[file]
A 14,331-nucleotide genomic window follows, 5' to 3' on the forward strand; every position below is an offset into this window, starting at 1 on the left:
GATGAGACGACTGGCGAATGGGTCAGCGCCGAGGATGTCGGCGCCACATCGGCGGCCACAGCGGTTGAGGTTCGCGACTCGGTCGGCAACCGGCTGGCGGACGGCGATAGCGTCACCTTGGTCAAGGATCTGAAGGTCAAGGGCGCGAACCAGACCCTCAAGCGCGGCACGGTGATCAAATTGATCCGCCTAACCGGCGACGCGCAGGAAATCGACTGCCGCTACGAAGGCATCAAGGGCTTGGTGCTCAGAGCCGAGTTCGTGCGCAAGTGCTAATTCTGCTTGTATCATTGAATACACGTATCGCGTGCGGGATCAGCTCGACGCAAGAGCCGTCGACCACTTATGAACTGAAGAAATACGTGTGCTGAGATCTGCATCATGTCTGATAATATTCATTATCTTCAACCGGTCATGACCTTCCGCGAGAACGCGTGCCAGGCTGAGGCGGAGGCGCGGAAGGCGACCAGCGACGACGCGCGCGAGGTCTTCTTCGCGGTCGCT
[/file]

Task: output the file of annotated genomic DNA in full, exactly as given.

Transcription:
A 14,331-nucleotide genomic window follows, 5' to 3' on the forward strand; every position below is an offset into this window, starting at 1 on the left:
GATGAGACGACTGGCGAATGGGTCAGCGCCGAGGATGTCGGCGCCACATCGGCGGCCACAGCGGTTGAGGTTCGCGACTCGGTCGGCAACCGGCTGGCGGACGGCGATAGCGTCACCTTGGTCAAGGATCTGAAGGTCAAGGGCGCGAACCAGACCCTCAAGCGCGGCACGGTGATCAAATTGATCCGCCTAACCGGCGACGCGCAGGAAATCGACTGCCGCTACGAAGGCATCAAGGGCTTGGTGCTCAGAGCCGAGTTCGTGCGCAAGTGCTAATTCTGCTTGTATCATTGAATACACGTATCGCGTGCGGGATCAGCTCGACGCAAGAGCCGTCGACCACTTATGAACTGAAGAAATACGTGTGCTGAGATCTGCATCATGTCTGATAATATTCATTATCTTCAACCGGTCATGACCTTCCGCGAGAACGCGTGCCAGGCTGAGGCGGAGGCGCGGAAGGCGACCAGCGACGACGCGCGCGAGGTCTTCTTCGCGGTCGCT